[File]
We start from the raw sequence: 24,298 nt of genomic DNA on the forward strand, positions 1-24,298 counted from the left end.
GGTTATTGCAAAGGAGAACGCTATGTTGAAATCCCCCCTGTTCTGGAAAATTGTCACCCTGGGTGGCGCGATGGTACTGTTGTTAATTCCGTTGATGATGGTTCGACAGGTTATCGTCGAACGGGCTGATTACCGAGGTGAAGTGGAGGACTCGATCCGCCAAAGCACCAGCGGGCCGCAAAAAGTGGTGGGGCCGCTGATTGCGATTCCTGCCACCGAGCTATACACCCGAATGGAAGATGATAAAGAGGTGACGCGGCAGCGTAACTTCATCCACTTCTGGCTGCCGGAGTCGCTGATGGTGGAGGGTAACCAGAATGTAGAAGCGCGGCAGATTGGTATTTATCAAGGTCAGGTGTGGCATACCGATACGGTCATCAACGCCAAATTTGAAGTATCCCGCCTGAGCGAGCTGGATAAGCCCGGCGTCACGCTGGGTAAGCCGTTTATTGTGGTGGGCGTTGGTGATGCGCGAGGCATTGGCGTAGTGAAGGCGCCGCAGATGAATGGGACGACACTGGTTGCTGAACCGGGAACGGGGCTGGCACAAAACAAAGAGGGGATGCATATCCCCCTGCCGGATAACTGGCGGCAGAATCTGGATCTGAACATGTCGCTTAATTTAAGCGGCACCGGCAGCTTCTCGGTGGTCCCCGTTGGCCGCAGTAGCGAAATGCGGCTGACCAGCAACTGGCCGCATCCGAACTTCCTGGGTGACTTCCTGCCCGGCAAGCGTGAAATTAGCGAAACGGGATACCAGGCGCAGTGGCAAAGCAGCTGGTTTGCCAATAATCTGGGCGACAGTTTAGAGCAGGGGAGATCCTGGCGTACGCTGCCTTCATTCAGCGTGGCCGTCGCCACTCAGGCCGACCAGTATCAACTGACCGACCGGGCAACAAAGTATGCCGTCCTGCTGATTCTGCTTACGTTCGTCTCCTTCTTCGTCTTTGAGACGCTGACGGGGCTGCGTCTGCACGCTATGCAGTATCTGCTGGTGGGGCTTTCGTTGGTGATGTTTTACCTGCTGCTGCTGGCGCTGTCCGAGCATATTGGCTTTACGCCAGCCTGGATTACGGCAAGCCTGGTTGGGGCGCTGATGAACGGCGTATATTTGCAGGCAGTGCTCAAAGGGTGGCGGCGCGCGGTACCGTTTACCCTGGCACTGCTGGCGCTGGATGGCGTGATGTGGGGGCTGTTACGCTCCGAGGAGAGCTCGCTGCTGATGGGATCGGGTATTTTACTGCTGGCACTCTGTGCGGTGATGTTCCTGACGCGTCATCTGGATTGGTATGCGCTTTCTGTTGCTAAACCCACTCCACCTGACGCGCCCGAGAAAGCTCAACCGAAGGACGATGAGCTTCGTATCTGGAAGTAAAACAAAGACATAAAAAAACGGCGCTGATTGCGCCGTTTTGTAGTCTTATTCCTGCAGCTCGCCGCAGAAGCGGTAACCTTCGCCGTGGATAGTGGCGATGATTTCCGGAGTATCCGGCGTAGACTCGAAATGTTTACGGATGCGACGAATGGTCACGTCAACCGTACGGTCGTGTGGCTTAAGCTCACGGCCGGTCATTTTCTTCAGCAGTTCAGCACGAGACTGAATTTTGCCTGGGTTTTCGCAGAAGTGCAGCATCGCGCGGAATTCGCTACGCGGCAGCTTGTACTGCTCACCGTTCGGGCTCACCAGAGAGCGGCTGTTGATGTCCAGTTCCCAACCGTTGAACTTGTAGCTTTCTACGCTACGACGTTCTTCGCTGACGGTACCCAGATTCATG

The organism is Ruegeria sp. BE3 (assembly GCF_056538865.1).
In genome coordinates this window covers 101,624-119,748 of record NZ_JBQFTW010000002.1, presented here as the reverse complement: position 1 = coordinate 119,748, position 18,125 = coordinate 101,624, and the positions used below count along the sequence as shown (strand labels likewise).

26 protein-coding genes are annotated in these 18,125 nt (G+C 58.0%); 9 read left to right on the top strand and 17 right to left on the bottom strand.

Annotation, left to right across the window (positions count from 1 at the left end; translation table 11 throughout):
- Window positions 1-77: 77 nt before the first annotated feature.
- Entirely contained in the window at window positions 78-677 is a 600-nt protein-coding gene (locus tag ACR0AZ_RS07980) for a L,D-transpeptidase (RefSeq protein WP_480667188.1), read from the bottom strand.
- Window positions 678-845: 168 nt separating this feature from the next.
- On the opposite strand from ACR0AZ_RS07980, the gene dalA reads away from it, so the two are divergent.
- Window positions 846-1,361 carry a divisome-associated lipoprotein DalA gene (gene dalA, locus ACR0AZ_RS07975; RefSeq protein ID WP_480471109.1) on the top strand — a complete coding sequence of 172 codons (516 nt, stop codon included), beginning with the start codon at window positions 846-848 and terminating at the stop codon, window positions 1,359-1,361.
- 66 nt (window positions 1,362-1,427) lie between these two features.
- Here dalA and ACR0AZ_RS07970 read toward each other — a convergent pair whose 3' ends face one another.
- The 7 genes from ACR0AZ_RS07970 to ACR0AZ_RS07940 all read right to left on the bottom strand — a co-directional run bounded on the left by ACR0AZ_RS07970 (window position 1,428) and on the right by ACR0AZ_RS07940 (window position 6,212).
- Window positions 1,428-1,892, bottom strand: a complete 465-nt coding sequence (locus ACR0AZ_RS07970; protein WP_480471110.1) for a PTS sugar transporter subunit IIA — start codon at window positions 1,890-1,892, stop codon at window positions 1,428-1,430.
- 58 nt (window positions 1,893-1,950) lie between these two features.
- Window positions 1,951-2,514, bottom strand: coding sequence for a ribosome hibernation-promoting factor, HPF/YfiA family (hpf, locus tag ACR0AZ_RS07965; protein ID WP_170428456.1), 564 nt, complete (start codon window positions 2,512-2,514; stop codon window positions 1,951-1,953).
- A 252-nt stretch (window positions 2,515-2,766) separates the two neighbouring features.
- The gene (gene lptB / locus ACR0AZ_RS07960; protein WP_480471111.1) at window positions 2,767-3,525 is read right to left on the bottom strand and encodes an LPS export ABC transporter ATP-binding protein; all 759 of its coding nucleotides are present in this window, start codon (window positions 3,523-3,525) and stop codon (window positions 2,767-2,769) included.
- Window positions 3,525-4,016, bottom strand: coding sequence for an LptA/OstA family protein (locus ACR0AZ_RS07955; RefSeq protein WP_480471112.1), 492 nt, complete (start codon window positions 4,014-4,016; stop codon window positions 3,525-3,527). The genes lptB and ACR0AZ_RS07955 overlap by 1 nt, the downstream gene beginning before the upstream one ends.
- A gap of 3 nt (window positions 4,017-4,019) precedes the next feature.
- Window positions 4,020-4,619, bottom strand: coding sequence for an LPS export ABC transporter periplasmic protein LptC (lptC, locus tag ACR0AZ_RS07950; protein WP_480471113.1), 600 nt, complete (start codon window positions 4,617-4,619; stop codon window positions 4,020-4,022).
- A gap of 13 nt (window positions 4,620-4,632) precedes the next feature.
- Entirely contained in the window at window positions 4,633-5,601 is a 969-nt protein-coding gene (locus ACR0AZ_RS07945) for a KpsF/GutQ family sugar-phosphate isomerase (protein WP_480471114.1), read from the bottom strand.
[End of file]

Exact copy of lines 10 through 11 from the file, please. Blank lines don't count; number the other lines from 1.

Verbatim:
- On the opposite strand from ACR0AZ_RS07980, the gene dalA reads away from it, so the two are divergent.
- Window positions 846-1,361 carry a divisome-associated lipoprotein DalA gene (gene dalA, locus ACR0AZ_RS07975; RefSeq protein ID WP_480471109.1) on the top strand — a complete coding sequence of 172 codons (516 nt, stop codon included), beginning with the start codon at window positions 846-848 and terminating at the stop codon, window positions 1,359-1,361.